"He Stands Ever"

Jefferson L. Standifer

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From: Encyclopedia of Frontier Biography, Vol. III; P-Z Index; by Dan L. Thrapp; pub. by The Arthur H. Clark Company, Glendale, CA 1988.

Standifer, Jefferson J., frontiersman (d. September 30, 1874).  Standifer was reported to have gone to California in 1849.  In 1862 he was in Idaho, engaged in mining.  In March of 1863 he led a party of prospectors in pursuit of Indians, locating some in the vicinity of Salmon Falls where the whites killed 15 and wounded about the same number.  Leading about 200 volunteers a short time later, Standifer struck Indians in the present Elmore County, Idaho, all the men being killed and the women taken prisoner

.Meanwhile it was learned that a "fortified village" of Indians had been located some distance to the northwest.  After a night march the village on the Malheur River was surrounded.  One day's siege failed to reduce the place although the whites by one artifice or another managed to work closer to it.  A woman was sent out to treat with them and Standifer was permitted to enter the fort; by subterfuge he opened the way for his men when they indiscriminately shot down men, women and children, only three of the latter escaping.  One boy of about 4 was adopted by John Kelly, an Idaho City violinist who taught him to play the instrument and do tumbling acts; he was taken to London and Australia subsequently, being a popular performer.   Standifer led still another expedition against the Indians with similarly conclusive results.

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Orick Jackson alleges that "Jeff Standifer" and followers brought their "Montana gang" to Arizona where a gold strike was in progress around 1864, behaving more like outlaws than pioneers.  Standifer was faced down by King S. Woolsey, Jackson reported, and he believed him to have been killed later in southern Arizona, obviously an error.  Late in July 1866 Standifer led about 100 men to Rock Creek of Clark Fork of Columbia, then took part of his expedition south into the Big Horn Basin and eventually to Sweetwater, prospecting as they went but finding nothing of importance.  For a time Standifer worked for railway construction crews in Wyoming; in 1868 he suffered a broken leg and kept his pet grizzly bear in his room while recuperating at Bear River or Green River.  Reportedly he was hired as a scout for an 1874 Big Horn expedition, but was compelled by sickness to abandon the enterprise.   He died after a lengthy illness at Fort Freed Steel, Wyoming and was buried there.   Standifer was described as 6 feet in height, with broad shoulders, fine features, black hair, eyes and mustache, and "brave as a lion."

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[Bancroft, Washington, Idaho & Montana; Helena (Mont.) Independent, Nov. 15, 1874; information from Robert A. Murray; Orick Jackson, The White Conquest of Arizona.  Lost Angeles, West Coast Mag. 1908, 34; Farish, II, 223-24.]

*Fort Fred Steele was established to protect crews working on the transcontinental railroad and the fort later played an important role in protection of local settlers and the railroad tie industry. 

From: The History of Arizona by Thomas E. Farish, Vol. I; p. 223

About the year 1866 or 1867, there was a lot of hard cases, bad men, who came into Northern Arizona from Montana.  Among the rest was Jeff Standifer, who had the reputation of being a cool, courageous, nervy Killer; a dead shot with any firearm.  He was a gambler, and, haring somewhat of King Woolsey being a man of courage, he declared that he would kill him on site.  Men of his character always seek out those who have the reputation of being fighters to try their mettle.  As far as my experience in the West goes, this class of men, and I have seen many of them, are like gamecocks on a far; every one has its master, but in trying to establish their superiority, when they come together it is a duel to the death.  Some of Woolsey's friends visited him at his Agua Fria ranch, and told him of the threats which Standifer had made, and advised him not to come to Prescott for a few days.  Woolsey said: "I'll think about it."  He said he didn't like the idea, however, of a man telling him that he should not go to a place, or tell him that he should not go or come as he pleased; that he was in the habit of doing very much as he wanted to.  A few nights afterwards, when everything was in full swing, and the man was at his game, there entered the room King Woolsey.  Going up to the bar, he turned his face to the crowd.  All was still and quiet.  A hush came over everyone and the whisper passed around: "There's Woolsey!"  Standifer heard it, and started with his pistol in his hand toward Woolsey.  Woolsey looked at him until he was within about fifteen or twenty feet, when, quicker than lightning, he pulled his six shooter, and had it cocked and levelled at the man's head.  Raising his left hand he said: "Halt! Another step and you're a dead man."  Involuntarily Standifer stopped.  Woolsey looked him in the face for a moment, still holding his gun down on him, and said: "There's the door, take it, if every you cross my path again, I'll kill you."  The man went out of the door and never returned.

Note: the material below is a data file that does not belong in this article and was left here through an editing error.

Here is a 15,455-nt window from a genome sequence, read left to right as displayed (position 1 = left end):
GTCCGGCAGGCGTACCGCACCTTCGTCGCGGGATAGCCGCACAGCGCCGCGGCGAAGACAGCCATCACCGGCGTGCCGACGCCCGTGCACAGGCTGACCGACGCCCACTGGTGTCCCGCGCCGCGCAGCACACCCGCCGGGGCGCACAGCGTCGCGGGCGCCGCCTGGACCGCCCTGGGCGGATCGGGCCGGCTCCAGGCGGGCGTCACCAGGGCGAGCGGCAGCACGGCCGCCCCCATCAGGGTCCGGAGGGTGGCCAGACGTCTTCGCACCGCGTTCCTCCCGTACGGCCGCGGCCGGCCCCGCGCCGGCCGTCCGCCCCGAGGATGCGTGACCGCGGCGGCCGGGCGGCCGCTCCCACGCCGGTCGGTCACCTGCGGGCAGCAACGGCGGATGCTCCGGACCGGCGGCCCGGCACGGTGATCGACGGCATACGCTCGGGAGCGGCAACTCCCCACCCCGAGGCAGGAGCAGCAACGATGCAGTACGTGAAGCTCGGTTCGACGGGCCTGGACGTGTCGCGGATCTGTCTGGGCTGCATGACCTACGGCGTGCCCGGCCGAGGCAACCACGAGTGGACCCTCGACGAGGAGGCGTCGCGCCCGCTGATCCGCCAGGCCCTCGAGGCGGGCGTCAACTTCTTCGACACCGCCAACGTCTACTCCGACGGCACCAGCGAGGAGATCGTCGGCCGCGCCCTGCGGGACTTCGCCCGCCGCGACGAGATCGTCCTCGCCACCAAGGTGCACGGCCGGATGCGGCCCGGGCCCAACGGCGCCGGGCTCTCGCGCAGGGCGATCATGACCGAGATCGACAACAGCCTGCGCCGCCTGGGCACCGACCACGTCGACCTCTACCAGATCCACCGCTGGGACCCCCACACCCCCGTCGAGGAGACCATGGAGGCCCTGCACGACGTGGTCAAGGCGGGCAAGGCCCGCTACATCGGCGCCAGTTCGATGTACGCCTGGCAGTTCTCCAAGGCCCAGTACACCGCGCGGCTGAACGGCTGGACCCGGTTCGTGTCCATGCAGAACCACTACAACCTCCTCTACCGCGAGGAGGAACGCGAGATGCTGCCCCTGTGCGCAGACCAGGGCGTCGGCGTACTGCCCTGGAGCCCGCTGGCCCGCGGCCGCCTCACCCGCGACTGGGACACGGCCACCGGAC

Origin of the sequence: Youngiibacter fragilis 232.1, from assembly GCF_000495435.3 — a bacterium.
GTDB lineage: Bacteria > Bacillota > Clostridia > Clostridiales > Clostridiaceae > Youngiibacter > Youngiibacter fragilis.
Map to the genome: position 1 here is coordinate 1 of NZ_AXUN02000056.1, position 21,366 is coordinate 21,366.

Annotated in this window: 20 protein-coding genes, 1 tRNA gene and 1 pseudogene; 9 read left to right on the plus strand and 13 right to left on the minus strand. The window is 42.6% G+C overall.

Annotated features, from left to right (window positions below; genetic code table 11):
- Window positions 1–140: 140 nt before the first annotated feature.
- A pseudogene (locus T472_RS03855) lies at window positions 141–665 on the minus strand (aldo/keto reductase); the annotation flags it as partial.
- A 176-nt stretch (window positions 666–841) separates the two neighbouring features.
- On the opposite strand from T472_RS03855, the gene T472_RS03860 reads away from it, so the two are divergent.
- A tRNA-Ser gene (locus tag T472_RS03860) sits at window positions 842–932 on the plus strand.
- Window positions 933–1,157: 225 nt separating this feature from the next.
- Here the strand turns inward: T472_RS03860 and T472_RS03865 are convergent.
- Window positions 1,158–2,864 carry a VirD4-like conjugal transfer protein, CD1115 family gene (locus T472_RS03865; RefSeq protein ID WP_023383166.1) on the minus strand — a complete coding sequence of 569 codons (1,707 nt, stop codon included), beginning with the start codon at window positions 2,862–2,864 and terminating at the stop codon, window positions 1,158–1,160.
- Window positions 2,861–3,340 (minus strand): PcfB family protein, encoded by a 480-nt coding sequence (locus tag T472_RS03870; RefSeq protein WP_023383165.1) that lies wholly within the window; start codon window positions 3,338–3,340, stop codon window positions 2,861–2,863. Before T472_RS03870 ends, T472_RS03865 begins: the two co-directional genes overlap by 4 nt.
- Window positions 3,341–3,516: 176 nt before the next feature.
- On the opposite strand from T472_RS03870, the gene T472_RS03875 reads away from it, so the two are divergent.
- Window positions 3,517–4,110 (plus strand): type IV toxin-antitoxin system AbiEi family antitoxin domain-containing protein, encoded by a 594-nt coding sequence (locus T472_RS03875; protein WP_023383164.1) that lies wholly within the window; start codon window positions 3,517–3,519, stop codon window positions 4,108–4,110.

From: The History of Idaho; p. 518-520


       By March, 1863, the Indian depredations had become so annoying that the packers refused to undertake the bringing in of further supplies, notwithstanding they were offered unusually high prices to make the attempt.  In this emergency the miners of Placerville and vicinity decided that something must be done to check the Indians.  A volunteer company was therefore formed with J. J. Standifer (commonly called "Jeff") as captain; James Greenwood, first lieutenant; George W. Thatcher, second lieutenant.  The company was composed of about eighty men, but as no compete muster roll was preserved it is impossible to give their names.  From various sources it has been learned that the following were members of the company:  Charles Allender, Gerry Anderson, James Aukey, David H. Belknap, John G. Bell, John Benfield, John Black, Matt Bledsoe, A. E. Calloway, James F. Cheatly, Thomas Cook, Frank Crabtree, Nat Crabtree, J. M. Cummings, John Dobson, Robert Emery, David Fieirall, Lafe Gates, Samuel Hendy, Andrew Jenkins, Wesley Jenkins, Wallace Lawrence, "Doc" Leatherman, J. S. Lewis, James McCuen, Samuel McLeod, Benjamin Marmaduke, Green Martin, James Matthews, "Doc" Morey, Jesse Peters, Dr. J. N. Ratson, Thomas T. Redsull, Daniel Richards, Eli Riddle, George Riley, F. M. Scott, Buck Strickland, T. J. Sutton, W. H. Sutton, Daniel Tolbert, David C. Updyke, and Messrs Carrol, Packard, Warwick and Woole, whose given names have not been preserved, and a man known as "Mountain Jack," because he not know his real name, having been taken captive by the Indians in early childhood, and who in 1863 spoke the language of the Snake Indians much better than he did English.  He used a rifle or a bow and arrows with equal skill and was an expert at following a dim trail, an accomplishment that proved of great benefit to the company on its two campaigns against the red skins.